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Wednesday, October 5, 2022

A Tear From the Eye Can Reveal Your Diseases

Similar to saliva and urine, tears also contain tiny sacs that are jam-packed with cellular impulses

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Russell Chattaraj
Russell Chattaraj
Mechanical engineering graduate, writes about science, technology and sports, teaching physics and mathematics, also played cricket professionally and passionate about bodybuilding.

CHINA: According to research, human tears can now detect eye diseases including diabetes.

We used to think that human tears were just what they seemed, but because of recent advances in technology, we now know that they hold a plethora of data.

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Human tears may now detect eye disease and even early signs of diabetes, according to researchers who report their findings in the journal ACS Nano on July 20.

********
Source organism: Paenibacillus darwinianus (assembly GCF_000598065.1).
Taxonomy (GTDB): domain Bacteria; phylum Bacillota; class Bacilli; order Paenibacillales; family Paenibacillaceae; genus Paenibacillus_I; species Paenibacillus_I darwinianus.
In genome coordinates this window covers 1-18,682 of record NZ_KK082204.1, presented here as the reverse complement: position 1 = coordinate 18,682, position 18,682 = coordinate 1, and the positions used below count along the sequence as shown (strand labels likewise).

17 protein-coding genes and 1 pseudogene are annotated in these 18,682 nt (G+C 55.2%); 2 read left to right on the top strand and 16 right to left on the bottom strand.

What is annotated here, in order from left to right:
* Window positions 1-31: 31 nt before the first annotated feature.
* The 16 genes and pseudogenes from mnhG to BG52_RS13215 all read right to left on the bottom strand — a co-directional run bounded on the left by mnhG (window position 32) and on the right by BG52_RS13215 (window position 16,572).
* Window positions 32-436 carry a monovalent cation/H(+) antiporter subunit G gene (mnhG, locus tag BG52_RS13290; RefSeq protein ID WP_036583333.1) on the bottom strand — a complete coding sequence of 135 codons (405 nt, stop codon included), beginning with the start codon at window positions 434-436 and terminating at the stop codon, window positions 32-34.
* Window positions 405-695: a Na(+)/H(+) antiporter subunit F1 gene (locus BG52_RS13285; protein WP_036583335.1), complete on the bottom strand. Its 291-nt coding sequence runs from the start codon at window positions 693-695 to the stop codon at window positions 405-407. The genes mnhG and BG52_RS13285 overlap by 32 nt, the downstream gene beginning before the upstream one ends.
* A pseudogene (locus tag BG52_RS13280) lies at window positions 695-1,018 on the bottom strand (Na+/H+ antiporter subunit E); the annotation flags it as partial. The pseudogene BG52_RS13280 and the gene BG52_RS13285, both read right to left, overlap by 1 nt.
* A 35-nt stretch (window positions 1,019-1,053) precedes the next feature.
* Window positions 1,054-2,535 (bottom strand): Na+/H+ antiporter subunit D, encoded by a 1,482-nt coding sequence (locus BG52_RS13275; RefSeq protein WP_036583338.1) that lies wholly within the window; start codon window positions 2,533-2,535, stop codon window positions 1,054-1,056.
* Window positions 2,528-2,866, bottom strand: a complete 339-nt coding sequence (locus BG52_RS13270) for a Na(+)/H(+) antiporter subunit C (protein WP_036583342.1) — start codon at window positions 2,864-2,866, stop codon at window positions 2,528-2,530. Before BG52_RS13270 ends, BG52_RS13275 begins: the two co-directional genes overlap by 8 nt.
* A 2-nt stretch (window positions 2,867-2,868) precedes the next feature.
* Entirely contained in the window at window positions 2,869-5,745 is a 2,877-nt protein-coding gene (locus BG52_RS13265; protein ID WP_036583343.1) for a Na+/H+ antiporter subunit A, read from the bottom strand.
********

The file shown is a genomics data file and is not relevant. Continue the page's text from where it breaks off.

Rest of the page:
Fei Liu, a biomedical engineer at Wenzhou Medical University, said, “We wanted to demonstrate the potential of using tears to identify the illness.”

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Similar to saliva and urine, tears also contain tiny sacs that are jam-packed with cellular impulses. If scientists could intercept these tiny mailbags, they might provide new information about the body.

To acquire data, the team adopted a fresh strategy. They started by gathering the tears of the research participants.

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The researchers then applied a regular solution to two nanoporous membranes in a device, vibrated the membranes, and forced the fluid through.

The procedure keeps the sacs behind for analysis while allowing small molecules to escape in a matter of minutes.

The results provided scientists with a new perspective. Researchers found that different types of dry eye disease each leave distinct molecular traces in people’s tears.

Now we must find out what else human tears can do.

ALSO READ: Covid Protection By Two Doses Waning Within Six Months Of Jab, Research

Author

  • Russell Chattaraj

    Mechanical engineering graduate, writes about science, technology and sports, teaching physics and mathematics, also played cricket professionally and passionate about bodybuilding.

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